Analysis of the Duchess valve gear starts with the reconstruction of the gear from the official drawing. In this case the dimension of the return crank is not given, but the associated pitch circle and angular setting provide the input. The front end of the radius rod is located from the cylinder centreline, and the weighshaft and expansion link trunnions are located both vertically and horizontally, though square to the frame line and not that of the 1:50 motion inclination. Thus placed, the given expansion link cannot support the eccentric rod of 66.25″ without some adjustment to the 92.5o angle and length of the return crank.
Even when this adjustment is made at back dead centre a half revolution does not allow the expansion link to attain an identical position, causing the valve to move using the reverser with the crank on front dead centre. The effect is to render reasonable valve events at the expense of equal leads, with back gear proving the better set of the two modes. Since it is the practice of valve setters to adjust the eccentric rod length to attain primary equalisation any CAD analysis must allow a slight variation in this component, so mental account of this is taken – an angle of 92.5o produces an eccentric rod of 66.208″, with inferior lead equality. The upper pins measurement of the combination lever is obscured but this figure can be gained on simulation to conform to the lap/lead geometry.
If we therefore allow the principle (no valve movement at dead centres), achieved in practice at valve setting by correcting the length of the eccentric rod, then the 92.5o return crank setting on the drawing has to be corrected first and the resultant CAD reappraisal fed into the simulation. All the simulated results must then bear in mind the alteration made.
Simulation proceeds initially with the stated eccentric rod and associated return crank, without any correcting influence of a reduced backset dimension, since this amounts to far more than production tolerances might incur in making the expansion links. The immediate results are not expected to be correct, since their sensitivity to valve setting is so critical and this is the next stage in simulation. Initial valve setting in the simulator differs from that pertaining in practice because, effectively, the position of the cylinder in relation to the gear (or the relative length of valve spindle) is not made in the same way.
Regrettably, most locomotives have no means of adjusting the valve on its spindle, with a heavy reliance on manufacturing tolerances. The initial aim, however, in both cases attempts to produce equality of leads, but in the case of simulation establishes the gear’s ability to support such equality. This is important in gear design analysis and reveals directly what happens in reality when a valve setting exercise equalises leads at the valve heads when the gear design has no means of complying. It must be understood that equalising leads at the valve when a gear cannot physically support this condition plays havoc with all other events. All gears exhibit events very sensitive to very small changes in the valve setting. Since the leads display variations of power and economy for given cut offs any acceptable difference in lead from front to rear ports is probably ascertained more clearly by computer calculation for a specific locomotive.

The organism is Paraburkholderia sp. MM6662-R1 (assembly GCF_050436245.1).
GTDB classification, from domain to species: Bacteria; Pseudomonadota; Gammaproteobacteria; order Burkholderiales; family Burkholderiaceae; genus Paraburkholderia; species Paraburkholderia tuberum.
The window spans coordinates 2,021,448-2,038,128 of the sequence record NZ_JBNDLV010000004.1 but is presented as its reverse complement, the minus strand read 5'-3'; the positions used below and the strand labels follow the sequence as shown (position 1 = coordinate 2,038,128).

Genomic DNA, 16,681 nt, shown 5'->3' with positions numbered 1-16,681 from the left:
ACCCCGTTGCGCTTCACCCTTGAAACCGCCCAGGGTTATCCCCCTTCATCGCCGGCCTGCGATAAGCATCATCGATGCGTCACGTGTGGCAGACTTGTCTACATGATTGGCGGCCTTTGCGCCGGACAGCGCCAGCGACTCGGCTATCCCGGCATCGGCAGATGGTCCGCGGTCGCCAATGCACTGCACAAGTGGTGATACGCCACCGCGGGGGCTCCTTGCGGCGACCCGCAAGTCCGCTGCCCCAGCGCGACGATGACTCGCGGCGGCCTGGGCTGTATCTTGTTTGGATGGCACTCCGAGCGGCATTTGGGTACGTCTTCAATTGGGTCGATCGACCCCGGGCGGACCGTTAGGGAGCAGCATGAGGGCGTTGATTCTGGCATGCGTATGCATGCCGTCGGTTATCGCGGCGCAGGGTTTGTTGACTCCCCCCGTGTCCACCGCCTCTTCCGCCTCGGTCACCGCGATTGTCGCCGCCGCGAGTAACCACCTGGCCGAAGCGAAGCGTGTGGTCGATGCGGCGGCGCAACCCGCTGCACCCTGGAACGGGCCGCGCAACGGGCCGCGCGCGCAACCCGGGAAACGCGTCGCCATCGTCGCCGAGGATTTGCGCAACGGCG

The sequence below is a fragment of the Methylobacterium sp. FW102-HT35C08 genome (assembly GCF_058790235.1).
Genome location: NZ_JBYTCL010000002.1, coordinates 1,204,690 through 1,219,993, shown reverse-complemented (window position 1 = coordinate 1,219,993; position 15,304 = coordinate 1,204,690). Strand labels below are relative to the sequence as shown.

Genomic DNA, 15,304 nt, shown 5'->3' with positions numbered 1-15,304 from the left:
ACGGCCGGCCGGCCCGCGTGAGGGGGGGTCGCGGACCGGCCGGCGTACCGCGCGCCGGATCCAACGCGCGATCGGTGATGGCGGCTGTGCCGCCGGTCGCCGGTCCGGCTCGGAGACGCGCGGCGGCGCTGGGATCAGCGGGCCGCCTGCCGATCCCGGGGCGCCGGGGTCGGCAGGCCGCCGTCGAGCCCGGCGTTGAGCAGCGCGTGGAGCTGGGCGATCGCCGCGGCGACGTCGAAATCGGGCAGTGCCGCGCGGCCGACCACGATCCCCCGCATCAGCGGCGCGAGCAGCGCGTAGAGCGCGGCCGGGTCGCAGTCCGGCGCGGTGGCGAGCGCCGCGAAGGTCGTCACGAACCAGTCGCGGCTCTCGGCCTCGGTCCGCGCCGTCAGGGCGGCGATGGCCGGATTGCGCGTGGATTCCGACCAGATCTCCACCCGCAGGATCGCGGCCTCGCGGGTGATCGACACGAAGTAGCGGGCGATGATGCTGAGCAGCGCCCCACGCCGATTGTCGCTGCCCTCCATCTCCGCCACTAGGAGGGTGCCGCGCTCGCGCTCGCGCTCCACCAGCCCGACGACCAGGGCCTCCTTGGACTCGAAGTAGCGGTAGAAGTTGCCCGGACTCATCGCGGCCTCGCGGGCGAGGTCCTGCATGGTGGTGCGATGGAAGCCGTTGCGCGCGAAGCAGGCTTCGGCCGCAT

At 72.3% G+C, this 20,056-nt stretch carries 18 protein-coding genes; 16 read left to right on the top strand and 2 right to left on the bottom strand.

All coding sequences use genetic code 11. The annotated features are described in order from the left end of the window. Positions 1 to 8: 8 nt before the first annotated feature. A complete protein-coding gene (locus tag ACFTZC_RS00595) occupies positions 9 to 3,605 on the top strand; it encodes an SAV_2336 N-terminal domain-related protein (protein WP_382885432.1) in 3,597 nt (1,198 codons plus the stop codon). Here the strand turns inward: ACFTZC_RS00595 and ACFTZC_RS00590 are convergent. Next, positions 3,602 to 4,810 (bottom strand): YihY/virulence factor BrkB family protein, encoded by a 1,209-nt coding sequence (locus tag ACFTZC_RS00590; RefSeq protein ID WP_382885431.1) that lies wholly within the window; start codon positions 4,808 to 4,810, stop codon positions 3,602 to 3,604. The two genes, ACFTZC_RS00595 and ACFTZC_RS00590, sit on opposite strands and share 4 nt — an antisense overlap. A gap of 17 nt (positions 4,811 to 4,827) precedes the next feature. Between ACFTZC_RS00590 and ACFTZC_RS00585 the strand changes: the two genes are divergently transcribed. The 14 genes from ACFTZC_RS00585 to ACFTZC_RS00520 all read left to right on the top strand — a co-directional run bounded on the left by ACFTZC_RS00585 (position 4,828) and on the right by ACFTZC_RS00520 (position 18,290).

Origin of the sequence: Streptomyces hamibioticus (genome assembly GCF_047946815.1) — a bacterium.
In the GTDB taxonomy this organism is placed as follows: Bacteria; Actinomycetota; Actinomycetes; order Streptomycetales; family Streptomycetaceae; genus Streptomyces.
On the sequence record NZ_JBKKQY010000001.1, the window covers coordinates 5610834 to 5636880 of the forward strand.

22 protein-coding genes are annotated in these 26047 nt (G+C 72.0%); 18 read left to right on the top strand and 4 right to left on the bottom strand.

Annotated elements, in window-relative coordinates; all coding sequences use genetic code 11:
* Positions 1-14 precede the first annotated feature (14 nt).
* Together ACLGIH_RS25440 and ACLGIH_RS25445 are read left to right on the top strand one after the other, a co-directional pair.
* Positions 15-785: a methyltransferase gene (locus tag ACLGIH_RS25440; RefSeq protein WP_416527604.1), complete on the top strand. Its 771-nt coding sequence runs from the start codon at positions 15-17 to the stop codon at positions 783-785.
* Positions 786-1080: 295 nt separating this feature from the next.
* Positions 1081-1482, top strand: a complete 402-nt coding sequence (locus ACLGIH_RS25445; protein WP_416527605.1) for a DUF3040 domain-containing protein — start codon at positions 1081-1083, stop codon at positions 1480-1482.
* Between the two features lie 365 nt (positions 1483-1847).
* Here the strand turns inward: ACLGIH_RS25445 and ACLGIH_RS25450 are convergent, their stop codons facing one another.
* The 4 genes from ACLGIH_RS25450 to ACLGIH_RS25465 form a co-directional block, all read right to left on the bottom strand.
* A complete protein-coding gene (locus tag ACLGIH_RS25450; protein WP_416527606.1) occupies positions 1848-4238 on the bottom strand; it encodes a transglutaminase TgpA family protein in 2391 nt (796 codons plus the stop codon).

The Duchess gear responds as frequently expected – attempts to gain better coincidence of the exhaust and cut off curves, in this case necessarily taking into account the reversal of events against a much shorter connecting rod in the rocker drive to the inner cylinder, results in lead asymmetry. An equal lead of 0.25″ produces too much event inequality and the Duchess requires something like 0.178″ at the front port and 0.278″ at the rear in order to give events that satisfy forward running both for the outside cylinders and to pass on to the inside. This leaves events portraying a typical LMS pattern, with a full gear cut off approaching 3% difference. Note that the dimensioned return crank angle has been corrected – one must hope that the angle was corrected at manufacture – and that the lead discrepancy is fairly typical of Walschaerts’ designs.
The stated full gear cut off of 75% nominal is not obtainable at a 29o lifting arm angle. It barely stretches above 71%. The nominal figure is only 70%. As so often happens, the reverse events are marginally better and one wonders why some design effort to shift the favour to forward at the expense of back gear seems not to have been applied to an express engine. The age-old problems of layout associated with large-wheeled engines – finding a suitable place to accommodate the weighshaft and to produce a stiff enough mounting for the expansion link – have affected the Duchess, though with less trouble than her forebears, the Princess Royals.
Comparison is best made with the contemporary Class Five gear, which portrays marginally better events. The Duchess has ¼″ more lap, slightly greater depth-in-gear and 1″ greater return crank circle to give 6.98″ travel, whereas the Five manages 6.47″ travel. The net result is that the Class Five is comfortably within its design remit where the Duchess struggles to make its nominal parameters.